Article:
An injudicious decision
WHEN the country is undergoing a very difficult economic period for which the government must certainly bear a large amount of responsibility, it almost appears unbelievable that the government is now going around approving new banks since most economists concur that it can only make the situation worse. According to a report front-paged in New Age on Thursday, the Bangladesh Bank has already approved the setting up of three new banks by non-resident Bangladeshis. Moreover, the central bank is slated to give approval to more commercial banks in its next meeting on Sunday. According to the report, the Bangladesh Bank is under tremendous pressure from the government to approve these new banks as most of the applications have come from influential individuals affiliated with the ruling party and its allies. The ‘alleged’ pressure is self-evident from the list of people vying to set up banks.
By most accounts, whether it come from ordinary people on the streets or esteemed economists, the economy is going through a trough. While the government has often blamed global recession for this, or outright denied the economy was in poor shape, it is now generally accepted that the government’s decision to generate power through rental power plants, or its handling of the stock market crash, as well as general economic mismanagement, have significantly contributed to the poor state of the economy. Most economic indicators, be it inflation, the level of foreign currency reserve, the level of government borrowing, are negative. In such circumstances, in other countries, the common practice is to see the number of banks shrink down, mostly through mergers, to weather the storm. On what motivation, and to what purpose, are the applications for new banks coming in and the government is approving it is anyone’s guess.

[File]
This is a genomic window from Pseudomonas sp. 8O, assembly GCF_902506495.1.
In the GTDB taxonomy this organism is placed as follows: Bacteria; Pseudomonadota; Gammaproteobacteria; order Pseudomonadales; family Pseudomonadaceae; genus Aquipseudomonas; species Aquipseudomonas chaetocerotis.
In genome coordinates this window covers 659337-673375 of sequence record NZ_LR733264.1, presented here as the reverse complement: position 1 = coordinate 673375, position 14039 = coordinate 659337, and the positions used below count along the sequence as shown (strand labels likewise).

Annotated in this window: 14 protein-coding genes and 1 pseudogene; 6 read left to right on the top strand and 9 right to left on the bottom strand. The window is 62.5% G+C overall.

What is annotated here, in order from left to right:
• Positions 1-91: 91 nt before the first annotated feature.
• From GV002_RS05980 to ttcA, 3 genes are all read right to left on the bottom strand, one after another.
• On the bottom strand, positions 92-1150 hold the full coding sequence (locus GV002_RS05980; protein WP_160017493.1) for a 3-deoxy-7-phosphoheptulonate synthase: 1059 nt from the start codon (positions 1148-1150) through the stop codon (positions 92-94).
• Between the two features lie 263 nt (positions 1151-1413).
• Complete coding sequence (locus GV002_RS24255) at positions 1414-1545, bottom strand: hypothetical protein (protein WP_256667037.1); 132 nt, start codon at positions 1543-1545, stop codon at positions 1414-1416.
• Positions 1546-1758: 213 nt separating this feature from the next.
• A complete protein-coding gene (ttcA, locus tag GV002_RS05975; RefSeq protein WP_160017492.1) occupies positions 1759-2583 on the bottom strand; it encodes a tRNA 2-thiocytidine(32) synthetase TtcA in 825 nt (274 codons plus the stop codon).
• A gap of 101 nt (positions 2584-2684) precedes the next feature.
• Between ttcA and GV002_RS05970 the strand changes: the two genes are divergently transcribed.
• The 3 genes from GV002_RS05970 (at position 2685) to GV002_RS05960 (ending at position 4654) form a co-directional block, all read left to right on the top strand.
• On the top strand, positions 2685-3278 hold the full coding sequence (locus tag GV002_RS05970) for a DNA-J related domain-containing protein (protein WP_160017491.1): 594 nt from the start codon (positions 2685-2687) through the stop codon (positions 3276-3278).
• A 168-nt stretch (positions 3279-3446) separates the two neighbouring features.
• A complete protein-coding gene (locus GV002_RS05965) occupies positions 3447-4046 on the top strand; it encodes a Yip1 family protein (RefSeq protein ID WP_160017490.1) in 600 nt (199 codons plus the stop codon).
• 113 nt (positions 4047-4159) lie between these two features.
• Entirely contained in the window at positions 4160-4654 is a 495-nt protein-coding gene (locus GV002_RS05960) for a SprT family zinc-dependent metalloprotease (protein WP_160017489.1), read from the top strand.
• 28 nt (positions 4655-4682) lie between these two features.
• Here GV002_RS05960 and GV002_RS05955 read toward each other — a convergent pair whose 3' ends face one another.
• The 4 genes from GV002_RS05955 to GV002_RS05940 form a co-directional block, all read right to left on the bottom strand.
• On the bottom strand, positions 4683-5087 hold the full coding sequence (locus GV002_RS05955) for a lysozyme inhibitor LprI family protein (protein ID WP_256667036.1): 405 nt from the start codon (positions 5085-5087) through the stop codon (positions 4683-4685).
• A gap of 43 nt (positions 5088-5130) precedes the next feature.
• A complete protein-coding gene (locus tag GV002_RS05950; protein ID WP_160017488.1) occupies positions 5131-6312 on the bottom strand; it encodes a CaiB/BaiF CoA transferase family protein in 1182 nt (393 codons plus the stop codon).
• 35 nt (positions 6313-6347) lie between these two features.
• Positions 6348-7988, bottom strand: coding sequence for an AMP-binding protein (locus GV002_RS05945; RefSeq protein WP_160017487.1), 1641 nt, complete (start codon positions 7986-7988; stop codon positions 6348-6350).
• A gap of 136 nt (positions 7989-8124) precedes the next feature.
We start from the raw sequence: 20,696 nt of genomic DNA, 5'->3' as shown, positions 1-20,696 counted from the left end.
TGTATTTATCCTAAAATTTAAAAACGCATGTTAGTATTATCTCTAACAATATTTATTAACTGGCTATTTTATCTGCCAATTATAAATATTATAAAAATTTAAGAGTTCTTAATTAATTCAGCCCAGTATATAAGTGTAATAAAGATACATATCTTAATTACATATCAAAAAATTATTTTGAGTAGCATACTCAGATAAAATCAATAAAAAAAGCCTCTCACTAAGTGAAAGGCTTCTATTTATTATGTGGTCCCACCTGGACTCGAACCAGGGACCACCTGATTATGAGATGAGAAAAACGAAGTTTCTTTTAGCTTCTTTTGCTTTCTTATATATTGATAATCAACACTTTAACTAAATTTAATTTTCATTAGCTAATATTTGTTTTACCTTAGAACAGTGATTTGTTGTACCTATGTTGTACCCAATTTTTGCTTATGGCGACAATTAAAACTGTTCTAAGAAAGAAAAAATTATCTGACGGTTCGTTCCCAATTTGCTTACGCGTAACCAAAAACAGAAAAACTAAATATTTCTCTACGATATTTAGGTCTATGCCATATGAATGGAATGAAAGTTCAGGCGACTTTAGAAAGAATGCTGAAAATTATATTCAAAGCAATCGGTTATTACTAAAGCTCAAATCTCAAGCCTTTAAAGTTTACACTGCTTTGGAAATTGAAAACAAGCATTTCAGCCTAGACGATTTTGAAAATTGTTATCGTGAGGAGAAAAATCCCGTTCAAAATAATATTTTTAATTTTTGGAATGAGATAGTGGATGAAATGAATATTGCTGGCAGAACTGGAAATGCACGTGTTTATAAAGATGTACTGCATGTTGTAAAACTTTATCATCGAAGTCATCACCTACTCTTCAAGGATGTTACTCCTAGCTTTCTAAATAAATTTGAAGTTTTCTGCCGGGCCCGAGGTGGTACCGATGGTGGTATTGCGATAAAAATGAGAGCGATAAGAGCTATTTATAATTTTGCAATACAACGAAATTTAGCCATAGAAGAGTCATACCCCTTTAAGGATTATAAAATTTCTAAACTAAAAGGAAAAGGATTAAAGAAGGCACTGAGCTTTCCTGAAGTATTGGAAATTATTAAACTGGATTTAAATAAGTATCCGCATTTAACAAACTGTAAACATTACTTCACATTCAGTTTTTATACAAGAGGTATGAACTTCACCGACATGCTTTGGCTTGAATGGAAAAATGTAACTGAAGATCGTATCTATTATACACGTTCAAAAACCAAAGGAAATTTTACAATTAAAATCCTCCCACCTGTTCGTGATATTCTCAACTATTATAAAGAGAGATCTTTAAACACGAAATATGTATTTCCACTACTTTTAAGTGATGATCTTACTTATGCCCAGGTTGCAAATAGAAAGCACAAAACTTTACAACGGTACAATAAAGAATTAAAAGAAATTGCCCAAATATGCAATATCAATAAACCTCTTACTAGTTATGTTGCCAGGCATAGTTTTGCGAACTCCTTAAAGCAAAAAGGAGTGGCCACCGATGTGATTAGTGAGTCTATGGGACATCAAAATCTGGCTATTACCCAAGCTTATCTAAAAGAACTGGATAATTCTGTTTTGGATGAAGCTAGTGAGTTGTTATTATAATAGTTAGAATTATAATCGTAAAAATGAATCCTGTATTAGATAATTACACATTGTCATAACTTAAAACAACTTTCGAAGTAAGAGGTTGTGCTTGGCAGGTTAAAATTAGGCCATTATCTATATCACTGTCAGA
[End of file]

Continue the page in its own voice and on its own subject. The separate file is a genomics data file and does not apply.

The finance minister in the past described the government’s decision to allow new banks ‘a matter of the government’s political wish.’ In fact, both the finance minister and the central bank governor have in the past voiced concerns over the operations of private commercial banks, also partially to blame for their role in the share market crash, and have directly and indirectly suggested that the number of private banks is already beyond necessity. In fact, most economists and financial experts agree that the present number of banks, 47, are quite adequate, if not more than necessary, for an economy our size. And now the governor has signed through three new banks and is expected to pass through at least five more on Sunday.
The government needs to realise the dangers faced by the economy and the role they have played in bringing it to this place. Instead, like in every other sector of the government, partisan interests appear to be once again taking precedence over serious national concerns.
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